Qualcomm announces the world's first 2Gbps LTE modem

Qualcomm announces the world's first 2Gbps LTE modem

The 4G/5G boundary is about to become really fuzzy.

If you now own a smartphone (and who doesn't these days), it's likely rocking a 4G LTE modem. That will rely not only on licensed spectrum, but on carriers using Wi-Fi airwaves to transmit LTE data, which is called Licensed Assisted Access or LAA.

"Not a lot of operators have seven carriers", director of product marketing for modems at Qualcomm, Sherif Hanna, said. "But what they do have is four or five, and now they can use those and add LAA as well on top of it". In the USA, both T-Mobile and AT&T plan to implement LAA in the coming months. The Snapdragon X20 is claimed to deliver download speeds of up to 1.2Gbps and is built on the commonly found 10nm process. The fact that Qualcomm showcased 1.24 Gbps speed in October at the company's 4G - 5G summit in Hong Kong and as soon as four months later it managed to demonstrate the same modem with 4.51 Gbps speed.

"In 2017, NETGEAR and Telstra launched the world's first commercial Gigabit LTE device and we are pleased to work with Telstra, Qualcomm Technologies and Ericsson for the next generation of unparalleled mobile devices". It's coming to flagship phones late this year and into 2019.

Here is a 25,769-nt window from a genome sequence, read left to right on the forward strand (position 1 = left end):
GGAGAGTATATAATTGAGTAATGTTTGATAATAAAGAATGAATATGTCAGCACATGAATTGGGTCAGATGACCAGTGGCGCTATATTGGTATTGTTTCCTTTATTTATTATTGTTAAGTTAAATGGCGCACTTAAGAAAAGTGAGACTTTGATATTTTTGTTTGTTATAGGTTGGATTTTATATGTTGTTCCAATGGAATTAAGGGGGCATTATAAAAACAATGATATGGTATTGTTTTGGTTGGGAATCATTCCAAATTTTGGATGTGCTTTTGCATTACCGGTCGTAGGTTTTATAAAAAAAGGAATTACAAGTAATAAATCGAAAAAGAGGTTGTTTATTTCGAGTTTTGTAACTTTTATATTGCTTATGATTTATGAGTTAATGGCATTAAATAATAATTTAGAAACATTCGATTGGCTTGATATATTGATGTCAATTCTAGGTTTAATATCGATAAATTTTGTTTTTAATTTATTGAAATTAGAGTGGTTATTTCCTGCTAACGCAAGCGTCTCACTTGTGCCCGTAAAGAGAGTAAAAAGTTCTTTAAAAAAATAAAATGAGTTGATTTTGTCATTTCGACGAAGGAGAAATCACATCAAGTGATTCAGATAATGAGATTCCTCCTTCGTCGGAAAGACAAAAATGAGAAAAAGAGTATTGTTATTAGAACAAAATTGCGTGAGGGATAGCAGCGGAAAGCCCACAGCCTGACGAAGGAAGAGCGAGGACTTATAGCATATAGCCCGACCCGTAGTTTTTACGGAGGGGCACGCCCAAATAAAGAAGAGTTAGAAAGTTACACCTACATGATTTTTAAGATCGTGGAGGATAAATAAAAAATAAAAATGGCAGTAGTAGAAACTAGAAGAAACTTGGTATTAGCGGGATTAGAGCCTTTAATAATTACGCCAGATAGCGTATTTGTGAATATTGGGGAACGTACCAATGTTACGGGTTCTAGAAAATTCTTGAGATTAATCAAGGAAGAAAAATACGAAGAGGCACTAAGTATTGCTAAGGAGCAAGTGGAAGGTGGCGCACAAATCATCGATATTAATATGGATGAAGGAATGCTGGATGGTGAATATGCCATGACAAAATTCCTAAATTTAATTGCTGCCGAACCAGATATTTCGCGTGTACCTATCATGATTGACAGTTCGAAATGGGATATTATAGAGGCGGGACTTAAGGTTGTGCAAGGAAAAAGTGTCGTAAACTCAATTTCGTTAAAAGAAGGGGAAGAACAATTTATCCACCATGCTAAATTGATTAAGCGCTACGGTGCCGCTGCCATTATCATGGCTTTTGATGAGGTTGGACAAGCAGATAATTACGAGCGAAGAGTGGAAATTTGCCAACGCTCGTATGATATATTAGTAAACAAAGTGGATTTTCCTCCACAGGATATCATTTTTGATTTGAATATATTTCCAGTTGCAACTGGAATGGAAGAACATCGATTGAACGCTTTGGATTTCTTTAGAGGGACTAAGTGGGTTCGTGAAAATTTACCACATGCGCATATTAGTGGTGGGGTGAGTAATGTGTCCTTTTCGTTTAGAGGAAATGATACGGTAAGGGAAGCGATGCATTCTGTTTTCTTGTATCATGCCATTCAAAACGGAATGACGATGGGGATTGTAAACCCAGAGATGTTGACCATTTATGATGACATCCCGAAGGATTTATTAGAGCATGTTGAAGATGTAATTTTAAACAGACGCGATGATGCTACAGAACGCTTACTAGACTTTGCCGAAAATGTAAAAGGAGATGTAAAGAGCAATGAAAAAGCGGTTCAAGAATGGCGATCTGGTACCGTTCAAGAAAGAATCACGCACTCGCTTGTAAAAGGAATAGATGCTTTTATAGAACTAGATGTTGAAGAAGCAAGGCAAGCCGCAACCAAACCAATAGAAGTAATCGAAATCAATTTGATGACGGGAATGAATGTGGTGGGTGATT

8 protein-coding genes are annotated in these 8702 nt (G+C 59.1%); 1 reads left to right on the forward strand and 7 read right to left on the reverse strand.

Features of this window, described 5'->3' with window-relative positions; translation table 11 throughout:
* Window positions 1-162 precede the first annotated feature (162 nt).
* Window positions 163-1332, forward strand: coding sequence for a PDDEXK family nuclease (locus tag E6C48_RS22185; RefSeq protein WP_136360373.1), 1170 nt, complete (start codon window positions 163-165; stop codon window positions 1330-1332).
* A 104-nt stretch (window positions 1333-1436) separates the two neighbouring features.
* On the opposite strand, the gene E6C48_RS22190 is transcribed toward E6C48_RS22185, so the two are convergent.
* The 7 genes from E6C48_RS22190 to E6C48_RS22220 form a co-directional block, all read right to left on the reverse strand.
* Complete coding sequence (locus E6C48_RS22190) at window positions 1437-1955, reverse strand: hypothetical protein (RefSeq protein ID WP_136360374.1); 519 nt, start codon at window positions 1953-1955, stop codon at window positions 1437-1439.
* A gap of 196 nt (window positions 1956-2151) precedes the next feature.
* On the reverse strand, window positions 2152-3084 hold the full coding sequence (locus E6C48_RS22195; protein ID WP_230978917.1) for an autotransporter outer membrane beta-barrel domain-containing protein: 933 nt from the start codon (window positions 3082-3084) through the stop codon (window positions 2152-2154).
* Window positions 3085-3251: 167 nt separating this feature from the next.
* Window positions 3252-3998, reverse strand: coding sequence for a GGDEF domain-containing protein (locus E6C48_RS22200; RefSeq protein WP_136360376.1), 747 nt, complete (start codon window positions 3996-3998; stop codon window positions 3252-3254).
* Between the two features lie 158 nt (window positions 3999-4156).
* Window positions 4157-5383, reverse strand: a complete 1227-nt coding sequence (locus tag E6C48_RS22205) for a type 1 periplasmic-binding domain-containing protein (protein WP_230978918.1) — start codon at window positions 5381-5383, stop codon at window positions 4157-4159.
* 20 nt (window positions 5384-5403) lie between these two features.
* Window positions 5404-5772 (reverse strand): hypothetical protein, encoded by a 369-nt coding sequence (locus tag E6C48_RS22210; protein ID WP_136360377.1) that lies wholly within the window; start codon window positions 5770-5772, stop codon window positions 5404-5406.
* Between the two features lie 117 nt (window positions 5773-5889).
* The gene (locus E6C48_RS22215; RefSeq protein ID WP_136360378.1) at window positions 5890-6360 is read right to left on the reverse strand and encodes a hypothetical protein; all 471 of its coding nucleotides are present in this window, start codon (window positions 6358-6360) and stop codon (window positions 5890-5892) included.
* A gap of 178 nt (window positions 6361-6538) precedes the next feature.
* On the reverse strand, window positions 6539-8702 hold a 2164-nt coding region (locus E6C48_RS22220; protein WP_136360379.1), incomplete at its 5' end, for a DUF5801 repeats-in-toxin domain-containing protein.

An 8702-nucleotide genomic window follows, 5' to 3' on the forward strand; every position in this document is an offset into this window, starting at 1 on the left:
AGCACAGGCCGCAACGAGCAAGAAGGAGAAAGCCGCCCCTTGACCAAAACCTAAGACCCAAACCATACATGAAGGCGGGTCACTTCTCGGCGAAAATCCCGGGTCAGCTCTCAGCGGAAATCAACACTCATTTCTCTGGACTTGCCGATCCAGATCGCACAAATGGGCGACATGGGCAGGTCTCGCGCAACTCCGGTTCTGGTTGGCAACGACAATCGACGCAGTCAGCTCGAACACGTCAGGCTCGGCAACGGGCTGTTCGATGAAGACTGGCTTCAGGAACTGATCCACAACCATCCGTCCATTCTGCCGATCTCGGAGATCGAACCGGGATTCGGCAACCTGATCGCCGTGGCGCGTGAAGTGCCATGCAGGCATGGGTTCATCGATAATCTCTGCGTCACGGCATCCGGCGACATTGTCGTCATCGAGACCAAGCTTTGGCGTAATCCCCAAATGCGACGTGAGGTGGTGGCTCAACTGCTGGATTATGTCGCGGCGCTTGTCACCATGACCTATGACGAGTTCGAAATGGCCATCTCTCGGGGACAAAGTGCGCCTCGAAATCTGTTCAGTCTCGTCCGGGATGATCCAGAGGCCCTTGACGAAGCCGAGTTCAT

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The capability overlap between 4G and 5G here isn't actually all that weird; it happened with 3G and 4G, too.

When we first got 4G in 2011, 5-10Mbps speeds were common on Verizon's LTE network. We saw a live demo reaching up to 4.04 Gbps, which is quite good since the 4.51 Gbps is the best case scenario lab speed today. LTE now runs at speeds HSPA+ couldn't even dream of, of course. The demonstration previews new use cases for 5G NR ultra-reliable low latency communication (URLLC) sub-millisecond latency, including the ability to run precise command and control for high demand factory automation applications.

Despite the hype around 5G - one of the hottest trends in technology - most people won't get to use it right away. The firm's 5G efforts are central to the new 5G NR standard being developed by the 3GPP, which is a telecoms industry umbrella group overseeing the release of the next-gen spectrum, and this will be the first time such a demo takes places in the public eye. "It will allow us to basically offer continuity of service between 4G LTE and 5G as the 5G systems are being launched".

The Snapdragon X24 also offers a glimpse of our 5G future, where the internet connection to our smartphones and other connected devices is faster, more stable and available in more places.

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